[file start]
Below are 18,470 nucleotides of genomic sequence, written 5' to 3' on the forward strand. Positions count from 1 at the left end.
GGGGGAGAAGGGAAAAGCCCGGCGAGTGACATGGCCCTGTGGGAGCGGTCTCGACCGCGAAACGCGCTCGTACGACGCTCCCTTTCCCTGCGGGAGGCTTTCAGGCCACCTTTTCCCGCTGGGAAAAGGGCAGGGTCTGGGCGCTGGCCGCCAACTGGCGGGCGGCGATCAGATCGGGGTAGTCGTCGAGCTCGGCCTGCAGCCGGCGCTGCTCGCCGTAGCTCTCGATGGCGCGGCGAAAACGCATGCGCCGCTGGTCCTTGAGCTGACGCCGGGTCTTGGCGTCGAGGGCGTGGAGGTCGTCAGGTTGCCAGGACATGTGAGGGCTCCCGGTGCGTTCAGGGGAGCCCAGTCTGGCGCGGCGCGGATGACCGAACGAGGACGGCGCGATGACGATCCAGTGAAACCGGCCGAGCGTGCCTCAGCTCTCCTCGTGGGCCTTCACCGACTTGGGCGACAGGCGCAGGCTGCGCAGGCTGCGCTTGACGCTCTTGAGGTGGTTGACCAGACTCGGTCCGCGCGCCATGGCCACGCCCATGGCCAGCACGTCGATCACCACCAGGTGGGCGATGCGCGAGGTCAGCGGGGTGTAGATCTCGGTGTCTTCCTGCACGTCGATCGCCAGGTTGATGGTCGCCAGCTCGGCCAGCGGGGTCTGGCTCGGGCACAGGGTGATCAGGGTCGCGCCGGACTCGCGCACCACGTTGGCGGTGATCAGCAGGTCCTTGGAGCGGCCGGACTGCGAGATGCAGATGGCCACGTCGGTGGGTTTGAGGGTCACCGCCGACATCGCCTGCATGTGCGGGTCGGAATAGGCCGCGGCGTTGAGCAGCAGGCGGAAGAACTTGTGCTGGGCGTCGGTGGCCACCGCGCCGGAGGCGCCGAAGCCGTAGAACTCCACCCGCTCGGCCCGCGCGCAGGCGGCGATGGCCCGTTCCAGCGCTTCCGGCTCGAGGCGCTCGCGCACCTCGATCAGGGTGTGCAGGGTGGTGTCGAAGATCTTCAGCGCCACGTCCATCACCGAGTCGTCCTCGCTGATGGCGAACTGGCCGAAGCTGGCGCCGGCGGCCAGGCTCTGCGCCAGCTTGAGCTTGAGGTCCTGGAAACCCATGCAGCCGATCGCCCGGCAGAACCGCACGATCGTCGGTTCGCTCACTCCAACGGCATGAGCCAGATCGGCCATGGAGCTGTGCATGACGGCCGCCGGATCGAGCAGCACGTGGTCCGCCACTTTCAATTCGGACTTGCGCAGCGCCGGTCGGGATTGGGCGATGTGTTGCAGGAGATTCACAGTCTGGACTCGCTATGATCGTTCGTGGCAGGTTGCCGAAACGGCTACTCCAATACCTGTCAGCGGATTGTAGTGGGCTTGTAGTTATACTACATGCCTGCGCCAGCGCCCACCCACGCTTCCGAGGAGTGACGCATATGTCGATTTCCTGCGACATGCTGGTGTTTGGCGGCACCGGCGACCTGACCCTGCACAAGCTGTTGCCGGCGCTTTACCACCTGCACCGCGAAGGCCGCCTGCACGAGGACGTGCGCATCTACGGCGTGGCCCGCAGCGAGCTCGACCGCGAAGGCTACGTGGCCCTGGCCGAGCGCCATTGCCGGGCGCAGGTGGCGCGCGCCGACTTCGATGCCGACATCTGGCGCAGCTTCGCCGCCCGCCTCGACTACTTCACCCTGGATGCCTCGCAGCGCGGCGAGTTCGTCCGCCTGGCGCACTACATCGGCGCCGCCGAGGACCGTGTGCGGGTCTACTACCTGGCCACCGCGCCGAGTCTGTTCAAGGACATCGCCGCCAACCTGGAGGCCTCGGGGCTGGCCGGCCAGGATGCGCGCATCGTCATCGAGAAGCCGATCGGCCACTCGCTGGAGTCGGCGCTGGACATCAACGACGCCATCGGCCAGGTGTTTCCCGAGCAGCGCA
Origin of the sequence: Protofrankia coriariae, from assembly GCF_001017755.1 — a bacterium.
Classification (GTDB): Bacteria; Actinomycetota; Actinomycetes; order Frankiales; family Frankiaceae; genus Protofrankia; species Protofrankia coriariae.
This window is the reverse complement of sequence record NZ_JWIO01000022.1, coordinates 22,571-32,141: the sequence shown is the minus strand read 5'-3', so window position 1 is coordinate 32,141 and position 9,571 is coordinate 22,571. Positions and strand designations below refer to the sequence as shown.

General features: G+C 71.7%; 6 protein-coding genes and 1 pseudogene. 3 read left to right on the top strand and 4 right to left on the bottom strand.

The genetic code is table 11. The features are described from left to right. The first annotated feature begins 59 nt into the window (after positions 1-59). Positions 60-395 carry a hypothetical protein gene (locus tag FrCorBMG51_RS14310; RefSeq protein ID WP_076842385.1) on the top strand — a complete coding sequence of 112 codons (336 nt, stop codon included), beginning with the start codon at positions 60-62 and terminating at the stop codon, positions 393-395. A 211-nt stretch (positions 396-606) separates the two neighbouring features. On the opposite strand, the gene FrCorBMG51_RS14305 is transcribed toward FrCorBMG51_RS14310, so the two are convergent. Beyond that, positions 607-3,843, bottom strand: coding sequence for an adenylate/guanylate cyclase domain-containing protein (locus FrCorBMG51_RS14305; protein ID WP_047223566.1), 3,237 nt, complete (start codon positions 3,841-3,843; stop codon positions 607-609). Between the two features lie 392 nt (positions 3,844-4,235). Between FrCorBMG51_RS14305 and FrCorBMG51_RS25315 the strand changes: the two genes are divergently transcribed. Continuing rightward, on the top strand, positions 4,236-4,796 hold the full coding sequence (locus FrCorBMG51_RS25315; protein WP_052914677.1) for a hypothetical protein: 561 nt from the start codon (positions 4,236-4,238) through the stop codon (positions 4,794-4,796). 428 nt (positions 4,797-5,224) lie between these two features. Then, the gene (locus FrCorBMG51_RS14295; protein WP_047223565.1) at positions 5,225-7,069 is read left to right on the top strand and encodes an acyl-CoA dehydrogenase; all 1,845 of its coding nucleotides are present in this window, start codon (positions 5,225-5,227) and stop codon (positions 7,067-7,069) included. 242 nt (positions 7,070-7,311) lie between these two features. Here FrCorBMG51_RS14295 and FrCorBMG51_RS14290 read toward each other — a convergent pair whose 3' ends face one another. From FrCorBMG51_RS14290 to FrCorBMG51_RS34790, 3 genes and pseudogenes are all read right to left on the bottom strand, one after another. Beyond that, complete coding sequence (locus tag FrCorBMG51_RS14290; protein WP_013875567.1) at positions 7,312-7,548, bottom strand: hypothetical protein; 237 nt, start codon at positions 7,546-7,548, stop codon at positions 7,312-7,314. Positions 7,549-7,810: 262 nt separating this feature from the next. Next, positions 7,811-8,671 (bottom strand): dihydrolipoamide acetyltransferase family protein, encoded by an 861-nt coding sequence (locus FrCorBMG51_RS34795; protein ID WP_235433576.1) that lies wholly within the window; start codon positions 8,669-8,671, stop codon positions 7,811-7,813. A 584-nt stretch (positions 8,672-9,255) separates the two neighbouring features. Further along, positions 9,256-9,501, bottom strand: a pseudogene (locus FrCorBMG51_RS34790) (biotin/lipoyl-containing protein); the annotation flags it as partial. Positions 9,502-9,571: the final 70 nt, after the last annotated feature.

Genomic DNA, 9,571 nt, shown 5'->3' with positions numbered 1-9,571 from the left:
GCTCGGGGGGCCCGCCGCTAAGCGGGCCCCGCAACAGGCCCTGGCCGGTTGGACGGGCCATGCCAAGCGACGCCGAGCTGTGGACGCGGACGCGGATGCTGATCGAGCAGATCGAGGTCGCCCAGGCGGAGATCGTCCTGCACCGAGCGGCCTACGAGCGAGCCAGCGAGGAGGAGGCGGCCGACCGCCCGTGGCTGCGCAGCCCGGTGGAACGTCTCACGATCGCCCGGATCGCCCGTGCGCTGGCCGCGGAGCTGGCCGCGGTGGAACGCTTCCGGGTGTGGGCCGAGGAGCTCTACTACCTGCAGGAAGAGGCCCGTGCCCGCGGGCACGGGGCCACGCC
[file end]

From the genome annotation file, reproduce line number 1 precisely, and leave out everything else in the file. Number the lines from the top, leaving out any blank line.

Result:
Below are 18,470 nucleotides of genomic sequence, written 5' to 3' on the forward strand. Positions count from 1 at the left end.